Time Out says
  • 5 out of 5 stars
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Bars

The Roosevelt

Teddy Roosevelt was the 26th president of the United States, and Franklin D. Roosevelt, who was in office from 1933-1945, was the 32nd. The Roosevelt in Potts Point has never been commander in chief, but in its arsenal is a seriously good liquid-nitrogen Martini, called the Continental. They take the hard decisions out of the equation by using vodka and gin, Cocchi Americano in place of vermouth and a little Chartreuse to add more herbal complexity to your drink. The serving suggestion recommends an oyster on the side, and it’s solid advice –hell, why not make it two of the plump and briny little bivalves. What with the liquid-nitrogen counter in the centre of the room and all sorts of wizardry happening behind the bar to get you a frozen rubble of Piña Colada you can eat with a spoon, you’ll be expecting great things from this Art Deco cocktail bar. And if you get an experienced barkeep you won’t be disappointed. A John Wayne made with bourbon, apple brandy, maple syrup, root beer and cherry cola syrup and a peanut butter mist sounds like diabetes in a glass, but is actually a beautifully balanced drink built on strong, boozy bones. Our Owl and the Pussycat, made on someone’s second shift, doesn’t fare quite as well. It’s a simple refresher of gin, green pea tonic, elderflower and white grapefruit juice and Japanese mint, but it’s hard to justify 20 bucks for what tastes like a spring cordial cooler. The sleek, Art Deco interiors hark back to the original Roosevelt Club o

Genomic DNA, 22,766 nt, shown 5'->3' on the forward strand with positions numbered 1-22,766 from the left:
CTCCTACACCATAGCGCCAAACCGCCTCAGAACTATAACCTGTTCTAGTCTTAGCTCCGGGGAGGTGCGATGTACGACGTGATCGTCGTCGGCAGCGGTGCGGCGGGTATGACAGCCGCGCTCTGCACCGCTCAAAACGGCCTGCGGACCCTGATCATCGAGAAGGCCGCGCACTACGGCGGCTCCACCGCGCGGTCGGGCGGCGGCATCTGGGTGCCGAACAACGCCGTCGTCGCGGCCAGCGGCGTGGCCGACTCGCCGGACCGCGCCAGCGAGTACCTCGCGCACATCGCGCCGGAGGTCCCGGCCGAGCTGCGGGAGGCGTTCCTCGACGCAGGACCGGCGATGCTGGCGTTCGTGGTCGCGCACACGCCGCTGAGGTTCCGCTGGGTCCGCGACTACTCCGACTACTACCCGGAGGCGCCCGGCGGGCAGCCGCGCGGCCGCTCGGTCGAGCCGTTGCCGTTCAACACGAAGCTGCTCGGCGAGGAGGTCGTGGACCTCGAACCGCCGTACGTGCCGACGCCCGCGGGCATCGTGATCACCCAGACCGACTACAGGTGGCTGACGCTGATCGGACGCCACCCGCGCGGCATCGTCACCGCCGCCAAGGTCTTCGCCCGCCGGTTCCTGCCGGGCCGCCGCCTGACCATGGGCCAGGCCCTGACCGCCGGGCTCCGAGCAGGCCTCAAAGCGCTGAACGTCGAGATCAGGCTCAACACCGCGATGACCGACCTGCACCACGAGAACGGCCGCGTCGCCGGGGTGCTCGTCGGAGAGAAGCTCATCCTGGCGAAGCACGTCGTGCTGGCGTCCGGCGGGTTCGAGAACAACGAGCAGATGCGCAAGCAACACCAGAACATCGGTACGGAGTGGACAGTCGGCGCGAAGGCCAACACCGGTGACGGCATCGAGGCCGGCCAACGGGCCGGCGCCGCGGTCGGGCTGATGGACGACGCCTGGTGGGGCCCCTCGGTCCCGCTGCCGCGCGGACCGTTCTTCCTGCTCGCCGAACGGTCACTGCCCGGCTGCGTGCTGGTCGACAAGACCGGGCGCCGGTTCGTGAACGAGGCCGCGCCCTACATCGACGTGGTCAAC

Time Out says
  • 4 out of 5 stars
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Restaurants

Cho Cho San

Cho Cho San has what is quite possibly the most beautiful restaurant interior in Sydney. The work of restaurant designer du jour George Livissianis, it’s all about Nordic cool versus Japanese refinement: think polished concrete, whitewashed bricks and pale birch plywood furnishings. The ceiling is made up of a giant light box that can be brightened and faded at the touch of a button, and hidden acoustic foam means you can actually hear the conversation with your dining partner, despite the place being invariably packed. Behind the scenes is pretty much Sydney’s dining dream team. Ex-Billy Kwong, Bodega and Rockpool chef Nic Wong heads up the kitchen with help from Jonathan Barthelmess, who co-owns the joint with Sam Christie. The latter two also own the Apollo up the road, and Christie is responsible for Longrain and Subcontinental over the hill in Surry Hills. Now that’s who you want to open your restaurant. So there’s that. Shall we talk about the food now? Like the interior, the menu is pared-back with a Japanese feel. Inspired by the izakayas of Japan, where Barthelmess and Christie have both spent a good deal of time, it has plenty of snacks, raw options and meats cooked over coals, and the drinks list is as impressive as the food. To kick things off, order up a strong, punchy Nippy Rockshop cocktail (Cho Cho’s take on a Negroni made with sake, Tanqueray gin, Antica Formula and Aperol) and a coupla pork katsu buns: pillowy steamed bao buns encasing soft, buttery panko

Time Out says
  • 4 out of 5 stars